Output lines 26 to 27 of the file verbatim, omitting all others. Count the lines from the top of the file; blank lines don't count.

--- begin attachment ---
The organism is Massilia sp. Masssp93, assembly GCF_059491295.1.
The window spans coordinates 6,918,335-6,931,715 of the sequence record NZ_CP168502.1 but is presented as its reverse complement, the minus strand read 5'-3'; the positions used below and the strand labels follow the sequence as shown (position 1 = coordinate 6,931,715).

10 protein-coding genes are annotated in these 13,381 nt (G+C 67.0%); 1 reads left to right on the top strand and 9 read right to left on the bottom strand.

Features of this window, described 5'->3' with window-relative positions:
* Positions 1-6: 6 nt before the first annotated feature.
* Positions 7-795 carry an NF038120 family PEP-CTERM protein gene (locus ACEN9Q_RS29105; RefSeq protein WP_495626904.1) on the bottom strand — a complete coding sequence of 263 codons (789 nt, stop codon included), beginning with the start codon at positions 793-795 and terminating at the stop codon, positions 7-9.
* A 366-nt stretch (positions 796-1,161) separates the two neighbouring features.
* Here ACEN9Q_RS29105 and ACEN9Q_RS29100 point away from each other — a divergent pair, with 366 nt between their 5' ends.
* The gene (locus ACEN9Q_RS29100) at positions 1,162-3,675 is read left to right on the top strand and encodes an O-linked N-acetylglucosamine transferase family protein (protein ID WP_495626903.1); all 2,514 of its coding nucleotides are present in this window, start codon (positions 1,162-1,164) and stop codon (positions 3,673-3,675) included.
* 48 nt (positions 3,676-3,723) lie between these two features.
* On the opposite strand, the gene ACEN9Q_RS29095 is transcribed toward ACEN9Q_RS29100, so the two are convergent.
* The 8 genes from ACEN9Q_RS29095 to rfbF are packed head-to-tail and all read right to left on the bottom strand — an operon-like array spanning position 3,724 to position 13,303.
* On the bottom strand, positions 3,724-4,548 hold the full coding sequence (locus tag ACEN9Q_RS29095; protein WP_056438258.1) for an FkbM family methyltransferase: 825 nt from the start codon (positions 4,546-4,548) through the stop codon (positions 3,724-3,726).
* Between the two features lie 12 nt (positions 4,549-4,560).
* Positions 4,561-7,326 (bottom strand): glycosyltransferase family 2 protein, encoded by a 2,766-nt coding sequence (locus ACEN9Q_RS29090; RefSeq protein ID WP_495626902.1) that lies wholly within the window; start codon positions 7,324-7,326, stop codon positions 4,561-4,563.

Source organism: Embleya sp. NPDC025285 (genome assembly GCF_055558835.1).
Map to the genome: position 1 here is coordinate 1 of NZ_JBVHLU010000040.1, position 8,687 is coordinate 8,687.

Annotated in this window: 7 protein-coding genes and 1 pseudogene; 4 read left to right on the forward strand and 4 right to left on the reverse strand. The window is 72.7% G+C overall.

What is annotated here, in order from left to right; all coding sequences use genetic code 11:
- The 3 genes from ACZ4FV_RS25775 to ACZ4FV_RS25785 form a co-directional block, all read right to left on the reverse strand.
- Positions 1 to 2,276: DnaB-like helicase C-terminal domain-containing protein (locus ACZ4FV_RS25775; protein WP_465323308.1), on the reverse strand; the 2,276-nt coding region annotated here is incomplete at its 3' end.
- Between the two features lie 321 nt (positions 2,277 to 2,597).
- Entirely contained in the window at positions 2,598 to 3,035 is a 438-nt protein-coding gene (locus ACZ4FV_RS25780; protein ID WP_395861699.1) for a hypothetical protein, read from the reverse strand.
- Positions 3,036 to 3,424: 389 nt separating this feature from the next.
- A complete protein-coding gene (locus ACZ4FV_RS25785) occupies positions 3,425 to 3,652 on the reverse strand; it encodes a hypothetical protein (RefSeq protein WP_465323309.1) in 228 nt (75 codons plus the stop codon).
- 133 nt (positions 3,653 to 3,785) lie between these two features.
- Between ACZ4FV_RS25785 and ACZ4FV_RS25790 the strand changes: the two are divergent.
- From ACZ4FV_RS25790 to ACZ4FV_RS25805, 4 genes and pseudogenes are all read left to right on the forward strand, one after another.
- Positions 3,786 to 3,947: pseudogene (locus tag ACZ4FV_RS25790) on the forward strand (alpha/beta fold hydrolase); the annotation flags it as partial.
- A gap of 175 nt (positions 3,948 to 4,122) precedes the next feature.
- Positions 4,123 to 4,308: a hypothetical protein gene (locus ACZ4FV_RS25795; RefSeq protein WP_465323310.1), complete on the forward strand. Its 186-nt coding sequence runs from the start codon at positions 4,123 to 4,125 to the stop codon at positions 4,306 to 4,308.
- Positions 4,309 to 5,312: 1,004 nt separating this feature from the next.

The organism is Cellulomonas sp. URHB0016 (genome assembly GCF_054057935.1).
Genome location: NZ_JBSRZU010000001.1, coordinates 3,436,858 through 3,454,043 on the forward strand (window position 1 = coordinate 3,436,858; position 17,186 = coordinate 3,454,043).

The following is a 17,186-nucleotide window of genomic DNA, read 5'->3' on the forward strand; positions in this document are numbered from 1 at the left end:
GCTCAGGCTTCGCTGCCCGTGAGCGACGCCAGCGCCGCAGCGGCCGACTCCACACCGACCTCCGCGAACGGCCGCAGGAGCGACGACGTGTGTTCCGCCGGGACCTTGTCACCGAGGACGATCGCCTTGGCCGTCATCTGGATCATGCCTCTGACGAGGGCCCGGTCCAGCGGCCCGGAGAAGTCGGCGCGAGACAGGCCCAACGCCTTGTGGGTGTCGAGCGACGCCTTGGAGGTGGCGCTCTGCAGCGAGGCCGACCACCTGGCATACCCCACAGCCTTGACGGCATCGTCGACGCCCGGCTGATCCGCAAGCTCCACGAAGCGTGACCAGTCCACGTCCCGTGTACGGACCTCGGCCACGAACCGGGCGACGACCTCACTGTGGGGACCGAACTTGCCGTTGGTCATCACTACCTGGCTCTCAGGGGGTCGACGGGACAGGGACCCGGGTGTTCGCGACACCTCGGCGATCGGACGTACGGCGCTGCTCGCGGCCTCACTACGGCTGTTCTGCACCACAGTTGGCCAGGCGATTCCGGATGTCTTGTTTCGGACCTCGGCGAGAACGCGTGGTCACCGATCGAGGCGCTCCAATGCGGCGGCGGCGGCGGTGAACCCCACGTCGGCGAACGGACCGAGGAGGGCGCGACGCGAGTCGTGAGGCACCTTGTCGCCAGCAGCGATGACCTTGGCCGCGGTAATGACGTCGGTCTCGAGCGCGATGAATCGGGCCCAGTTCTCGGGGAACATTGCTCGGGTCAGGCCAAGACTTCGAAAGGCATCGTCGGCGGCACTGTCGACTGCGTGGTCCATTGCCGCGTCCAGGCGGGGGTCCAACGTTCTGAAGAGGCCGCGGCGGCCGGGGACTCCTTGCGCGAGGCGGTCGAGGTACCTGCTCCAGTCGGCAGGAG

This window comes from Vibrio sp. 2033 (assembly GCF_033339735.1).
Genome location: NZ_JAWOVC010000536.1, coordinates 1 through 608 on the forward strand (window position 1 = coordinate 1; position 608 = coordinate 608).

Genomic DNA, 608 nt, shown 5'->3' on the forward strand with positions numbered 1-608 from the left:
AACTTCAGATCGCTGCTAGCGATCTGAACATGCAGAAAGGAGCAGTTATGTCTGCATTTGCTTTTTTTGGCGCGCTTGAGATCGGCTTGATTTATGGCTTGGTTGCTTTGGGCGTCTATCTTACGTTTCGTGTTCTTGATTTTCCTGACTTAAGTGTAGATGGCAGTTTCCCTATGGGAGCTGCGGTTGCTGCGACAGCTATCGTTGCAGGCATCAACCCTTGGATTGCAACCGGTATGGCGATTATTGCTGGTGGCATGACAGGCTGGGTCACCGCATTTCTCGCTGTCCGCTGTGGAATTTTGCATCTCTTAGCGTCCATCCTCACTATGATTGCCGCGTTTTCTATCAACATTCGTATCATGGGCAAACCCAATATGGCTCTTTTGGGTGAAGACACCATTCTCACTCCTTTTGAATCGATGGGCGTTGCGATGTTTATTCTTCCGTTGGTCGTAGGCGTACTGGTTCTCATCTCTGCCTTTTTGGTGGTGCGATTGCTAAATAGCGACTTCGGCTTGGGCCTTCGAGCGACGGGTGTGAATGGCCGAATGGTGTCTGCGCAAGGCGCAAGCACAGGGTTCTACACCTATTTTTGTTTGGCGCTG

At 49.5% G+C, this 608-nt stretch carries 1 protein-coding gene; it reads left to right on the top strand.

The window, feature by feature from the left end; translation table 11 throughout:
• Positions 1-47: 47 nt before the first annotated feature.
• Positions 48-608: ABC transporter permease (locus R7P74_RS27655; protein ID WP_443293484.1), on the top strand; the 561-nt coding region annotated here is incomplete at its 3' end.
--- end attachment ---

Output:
- 133 nt (positions 3,653 to 3,785) lie between these two features.
- Between ACZ4FV_RS25785 and ACZ4FV_RS25790 the strand changes: the two are divergent.